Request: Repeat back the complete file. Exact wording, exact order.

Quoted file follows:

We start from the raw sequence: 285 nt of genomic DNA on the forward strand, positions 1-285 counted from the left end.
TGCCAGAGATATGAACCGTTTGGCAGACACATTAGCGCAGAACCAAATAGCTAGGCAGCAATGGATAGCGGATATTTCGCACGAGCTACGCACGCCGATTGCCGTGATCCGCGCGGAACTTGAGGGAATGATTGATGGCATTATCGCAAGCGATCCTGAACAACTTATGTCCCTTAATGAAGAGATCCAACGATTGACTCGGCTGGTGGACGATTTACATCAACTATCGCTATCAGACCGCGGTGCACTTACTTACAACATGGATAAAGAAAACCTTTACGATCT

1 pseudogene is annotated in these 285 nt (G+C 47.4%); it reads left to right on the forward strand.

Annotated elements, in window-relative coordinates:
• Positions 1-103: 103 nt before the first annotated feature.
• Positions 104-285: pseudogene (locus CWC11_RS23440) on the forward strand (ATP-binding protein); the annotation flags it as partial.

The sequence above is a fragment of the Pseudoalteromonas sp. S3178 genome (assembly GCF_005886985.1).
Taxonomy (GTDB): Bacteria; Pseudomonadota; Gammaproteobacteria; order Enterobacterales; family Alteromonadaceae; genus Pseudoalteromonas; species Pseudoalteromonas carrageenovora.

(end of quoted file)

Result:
We start from the raw sequence: 285 nt of genomic DNA on the forward strand, positions 1-285 counted from the left end.
TGCCAGAGATATGAACCGTTTGGCAGACACATTAGCGCAGAACCAAATAGCTAGGCAGCAATGGATAGCGGATATTTCGCACGAGCTACGCACGCCGATTGCCGTGATCCGCGCGGAACTTGAGGGAATGATTGATGGCATTATCGCAAGCGATCCTGAACAACTTATGTCCCTTAATGAAGAGATCCAACGATTGACTCGGCTGGTGGACGATTTACATCAACTATCGCTATCAGACCGCGGTGCACTTACTTACAACATGGATAAAGAAAACCTTTACGATCT

1 pseudogene is annotated in these 285 nt (G+C 47.4%); it reads left to right on the forward strand.

Annotated elements, in window-relative coordinates:
• Positions 1-103: 103 nt before the first annotated feature.
• Positions 104-285: pseudogene (locus CWC11_RS23440) on the forward strand (ATP-binding protein); the annotation flags it as partial.

The sequence above is a fragment of the Pseudoalteromonas sp. S3178 genome (assembly GCF_005886985.1).
Taxonomy (GTDB): Bacteria; Pseudomonadota; Gammaproteobacteria; order Enterobacterales; family Alteromonadaceae; genus Pseudoalteromonas; species Pseudoalteromonas carrageenovora.